BloodCounts.com puts a personal touch on life with multiple myeloma
In her battle against multiple myeloma, Kitty Smith found that laughter was the best supplement to her medicine.
“I love that when I’m with you I can laugh about cancer and make fun of it,” she tells her friend and former doctor, Dr. Paul Cheng. “Like, OK, you know, it came uninvited, I didn’t have anything to do with letting this cancer in, but I don’t have to treat it with respect either.”
“It didn’t respect me,” she says, “I don’t respect it.”
Kitty is sharing her story of laughter, inspiration and, yes, disrespect for cancer as part of a new initiative to help patients living with multiple myeloma. BloodCounts.com, a collaboration between StoryCorps and Amgen Oncology, is giving patients a platform to share their value, their stories, and their demand for access to new innovations that will treat this incurable blood cancer.
“Each patient’s journey is different and often includes different approaches over time, but what remains the biggest hurdle is the ever-tightening cycle of success and failure in therapy,” the national campaign explains on its website. “Through real-life accounts of persistence and hope, Blood Counts aims to shed a light on what matters most when it comes to treating blood cancer.”
The initiative, which launched at the 58th American Society of Hematology Annual Meeting & Exposition in San Diego, records and shares first-hand accounts from multiple myeloma patients, caregivers, advocacy groups, physicians and others within the multiple myeloma community. The first stories were recorded at the StoryCorps MobileBooth in the Lexus Premier Lot at Petco Park last December, and they’re already getting attention from within the myeloma community.
“The ‘telling of stories’ goes back thousands of years, and most of us have memories of being told a story and listening with rapt attention. It takes us to another place,” said Susie Novis Durie, president and founder of the International Myeloma Foundation. “The IMF strongly believes that sharing experiences through storytelling is a powerful tool for the multiple myeloma community and applauds Amgen for this campaign to raise awareness of the disease.”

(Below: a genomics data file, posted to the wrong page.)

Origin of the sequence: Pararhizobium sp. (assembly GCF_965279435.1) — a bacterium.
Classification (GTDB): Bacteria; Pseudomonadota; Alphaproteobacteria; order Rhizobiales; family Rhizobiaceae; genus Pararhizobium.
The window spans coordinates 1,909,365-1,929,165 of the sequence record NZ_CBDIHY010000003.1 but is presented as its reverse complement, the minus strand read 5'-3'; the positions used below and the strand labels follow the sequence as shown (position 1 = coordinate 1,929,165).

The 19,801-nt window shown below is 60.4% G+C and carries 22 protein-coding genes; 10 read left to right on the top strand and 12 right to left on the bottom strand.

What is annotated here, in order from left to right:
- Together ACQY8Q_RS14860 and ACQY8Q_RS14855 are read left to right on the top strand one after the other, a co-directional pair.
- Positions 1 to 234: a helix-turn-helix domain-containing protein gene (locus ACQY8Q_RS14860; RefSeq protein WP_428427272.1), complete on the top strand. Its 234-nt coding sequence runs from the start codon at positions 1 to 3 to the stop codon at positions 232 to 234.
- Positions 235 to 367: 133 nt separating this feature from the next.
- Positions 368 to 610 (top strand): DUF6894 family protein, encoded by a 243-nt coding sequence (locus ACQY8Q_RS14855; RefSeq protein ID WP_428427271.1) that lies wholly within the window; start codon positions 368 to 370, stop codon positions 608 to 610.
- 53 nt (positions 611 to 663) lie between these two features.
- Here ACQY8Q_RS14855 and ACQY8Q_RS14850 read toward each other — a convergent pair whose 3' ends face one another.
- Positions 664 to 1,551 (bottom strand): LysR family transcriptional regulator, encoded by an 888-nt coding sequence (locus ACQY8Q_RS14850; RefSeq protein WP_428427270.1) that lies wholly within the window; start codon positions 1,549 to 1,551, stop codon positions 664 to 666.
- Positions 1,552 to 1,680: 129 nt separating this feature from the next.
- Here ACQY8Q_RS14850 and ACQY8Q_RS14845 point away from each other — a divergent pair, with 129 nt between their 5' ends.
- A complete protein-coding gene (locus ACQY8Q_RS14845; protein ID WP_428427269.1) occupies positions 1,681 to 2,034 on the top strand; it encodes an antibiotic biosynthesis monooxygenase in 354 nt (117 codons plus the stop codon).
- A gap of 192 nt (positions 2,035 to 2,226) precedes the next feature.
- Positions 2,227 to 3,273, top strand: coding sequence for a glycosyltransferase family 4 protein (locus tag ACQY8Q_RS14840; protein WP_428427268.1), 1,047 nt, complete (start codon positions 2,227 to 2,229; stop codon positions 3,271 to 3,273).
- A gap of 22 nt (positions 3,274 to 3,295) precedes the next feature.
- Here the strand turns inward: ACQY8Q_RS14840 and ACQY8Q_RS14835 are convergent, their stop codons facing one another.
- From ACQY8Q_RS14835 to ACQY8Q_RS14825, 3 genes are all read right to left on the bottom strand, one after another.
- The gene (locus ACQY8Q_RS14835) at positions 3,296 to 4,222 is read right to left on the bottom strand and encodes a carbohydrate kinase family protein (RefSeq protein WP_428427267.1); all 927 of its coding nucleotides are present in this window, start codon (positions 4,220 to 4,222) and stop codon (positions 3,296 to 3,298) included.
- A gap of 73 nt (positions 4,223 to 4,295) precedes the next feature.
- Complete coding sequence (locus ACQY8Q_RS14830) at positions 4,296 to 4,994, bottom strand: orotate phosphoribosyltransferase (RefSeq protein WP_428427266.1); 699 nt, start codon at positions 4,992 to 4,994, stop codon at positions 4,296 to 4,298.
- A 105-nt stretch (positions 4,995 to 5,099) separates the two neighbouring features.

“Our whole life has changed because of being diagnosed with multiple myeloma,” says Michael Tuohy, one of numerous multiple myeloma patients that has shared his story with BloodCounts.com.
Although an incurable blood cancer, patients living with myeloma have benefitted from advancements in treatments — as long as each patient gains access to the treatment right away.
“Over the past decade, we have seen significant advances in treating multiple myeloma, which have made a difference in the lives of those impacted by the disease,” explains Reshma Kewalramani , M.D., vice president and head, U.S. Medical at Amgen . “However, the majority of patients have no knowledge of the disease or available treatments at diagnosis. We hope that by sharing stories and experiences from the community, we can help educate about multiple myeloma and celebrate the progress made, as we move closer to accomplishing our mission of finding a cure.”
Blood Counts says that it will continue to collect stories from multiple myeloma patients throughout the year. Multiple myeloma patients interested in sharing their experiences can sign up at www.BloodCounts.com.
“StoryCorps gives everyday people, including those who are facing serious illness, the opportunity to record meaningful conversations about who they are, what they’ve learned in life, and what matters most to them. We share these stories to build compassion and offer hope to others,” said Braden Lay-Michaels, chief external relations officer at StoryCorps. “We’re pleased to work with Amgen to offer people whose lives have been affected by multiple myeloma the opportunity to record, share, and preserve their personal stories for generations to come.”
Michael and Robin Tuohy
Michael and his wife, Robin, talk about their experiences living with Michael’s diagnosis and treatment for multiple myeloma. Their efforts to seek treatment for Michael evolved into advocacy on a national scale with the International Myeloma Foundation.
Kitty Smith and Dr. Paul Cheng
“I love that when I’m with you I can laugh at cancer.”
Dr. David and Ariel Siegel
“I think you get kind of addicted to that serial intimacy that grows out of this kind of profession.”